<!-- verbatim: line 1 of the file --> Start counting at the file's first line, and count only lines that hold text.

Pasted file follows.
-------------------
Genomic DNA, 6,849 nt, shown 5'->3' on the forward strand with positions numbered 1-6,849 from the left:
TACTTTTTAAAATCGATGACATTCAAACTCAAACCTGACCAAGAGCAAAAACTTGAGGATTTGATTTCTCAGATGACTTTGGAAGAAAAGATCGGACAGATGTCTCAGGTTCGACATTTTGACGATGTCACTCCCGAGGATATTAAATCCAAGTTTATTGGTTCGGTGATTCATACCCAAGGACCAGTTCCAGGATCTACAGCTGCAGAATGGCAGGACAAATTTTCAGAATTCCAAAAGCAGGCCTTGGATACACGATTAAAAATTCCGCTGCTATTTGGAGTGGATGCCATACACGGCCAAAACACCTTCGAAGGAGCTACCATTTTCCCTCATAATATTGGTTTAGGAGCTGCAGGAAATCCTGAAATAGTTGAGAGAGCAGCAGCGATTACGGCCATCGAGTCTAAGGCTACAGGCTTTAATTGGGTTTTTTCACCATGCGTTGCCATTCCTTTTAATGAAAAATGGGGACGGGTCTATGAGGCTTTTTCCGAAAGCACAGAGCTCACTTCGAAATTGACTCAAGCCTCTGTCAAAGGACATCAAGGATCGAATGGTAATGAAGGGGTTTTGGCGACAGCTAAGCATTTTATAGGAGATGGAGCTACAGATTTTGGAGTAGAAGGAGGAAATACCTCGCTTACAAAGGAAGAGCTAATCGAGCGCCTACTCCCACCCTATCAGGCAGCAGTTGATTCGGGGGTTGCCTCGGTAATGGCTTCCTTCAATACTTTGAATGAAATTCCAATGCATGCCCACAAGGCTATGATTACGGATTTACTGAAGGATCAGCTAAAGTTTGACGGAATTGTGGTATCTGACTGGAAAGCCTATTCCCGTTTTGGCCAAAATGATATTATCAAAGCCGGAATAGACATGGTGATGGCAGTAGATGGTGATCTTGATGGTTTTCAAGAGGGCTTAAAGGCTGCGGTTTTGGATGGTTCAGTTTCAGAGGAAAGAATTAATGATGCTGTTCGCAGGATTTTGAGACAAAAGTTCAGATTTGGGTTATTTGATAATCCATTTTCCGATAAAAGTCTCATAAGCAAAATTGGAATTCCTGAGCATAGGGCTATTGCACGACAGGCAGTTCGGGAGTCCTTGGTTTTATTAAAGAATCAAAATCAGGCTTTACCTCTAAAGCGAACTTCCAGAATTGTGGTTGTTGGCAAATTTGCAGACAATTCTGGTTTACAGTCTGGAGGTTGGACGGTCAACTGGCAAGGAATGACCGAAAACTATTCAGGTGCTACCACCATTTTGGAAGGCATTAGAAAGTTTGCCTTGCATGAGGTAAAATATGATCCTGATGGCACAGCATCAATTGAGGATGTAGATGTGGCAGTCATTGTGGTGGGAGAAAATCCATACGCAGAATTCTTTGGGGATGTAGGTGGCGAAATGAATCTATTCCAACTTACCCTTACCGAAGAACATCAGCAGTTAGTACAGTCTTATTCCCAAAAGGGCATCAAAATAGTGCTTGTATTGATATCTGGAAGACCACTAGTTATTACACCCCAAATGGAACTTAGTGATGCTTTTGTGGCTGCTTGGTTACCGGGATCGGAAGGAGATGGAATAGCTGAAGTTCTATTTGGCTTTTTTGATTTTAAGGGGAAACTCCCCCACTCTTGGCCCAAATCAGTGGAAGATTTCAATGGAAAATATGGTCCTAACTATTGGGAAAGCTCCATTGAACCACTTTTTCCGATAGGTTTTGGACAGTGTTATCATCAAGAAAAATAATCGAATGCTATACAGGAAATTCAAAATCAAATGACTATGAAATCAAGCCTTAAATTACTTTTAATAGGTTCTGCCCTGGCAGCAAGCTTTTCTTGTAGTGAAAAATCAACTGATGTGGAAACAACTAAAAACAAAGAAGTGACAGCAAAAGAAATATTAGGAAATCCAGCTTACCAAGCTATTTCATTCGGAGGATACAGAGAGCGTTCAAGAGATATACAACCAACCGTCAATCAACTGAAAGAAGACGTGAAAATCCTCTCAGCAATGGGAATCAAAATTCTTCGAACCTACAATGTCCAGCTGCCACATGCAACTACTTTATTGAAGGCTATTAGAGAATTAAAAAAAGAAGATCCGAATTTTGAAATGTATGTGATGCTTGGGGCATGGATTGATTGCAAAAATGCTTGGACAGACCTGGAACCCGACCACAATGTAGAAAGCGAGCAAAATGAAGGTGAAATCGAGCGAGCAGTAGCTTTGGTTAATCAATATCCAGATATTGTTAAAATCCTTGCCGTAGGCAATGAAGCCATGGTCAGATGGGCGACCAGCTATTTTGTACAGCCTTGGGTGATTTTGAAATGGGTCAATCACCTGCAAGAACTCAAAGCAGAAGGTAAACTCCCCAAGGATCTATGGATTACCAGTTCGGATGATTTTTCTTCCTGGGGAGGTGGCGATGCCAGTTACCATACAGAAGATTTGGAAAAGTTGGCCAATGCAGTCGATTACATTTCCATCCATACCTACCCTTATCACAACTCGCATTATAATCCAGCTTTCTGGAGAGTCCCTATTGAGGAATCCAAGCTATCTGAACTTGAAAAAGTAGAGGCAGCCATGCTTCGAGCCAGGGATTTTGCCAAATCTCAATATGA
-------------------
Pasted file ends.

Genomic DNA, 6,849 nt, shown 5'->3' on the forward strand with positions numbered 1-6,849 from the left: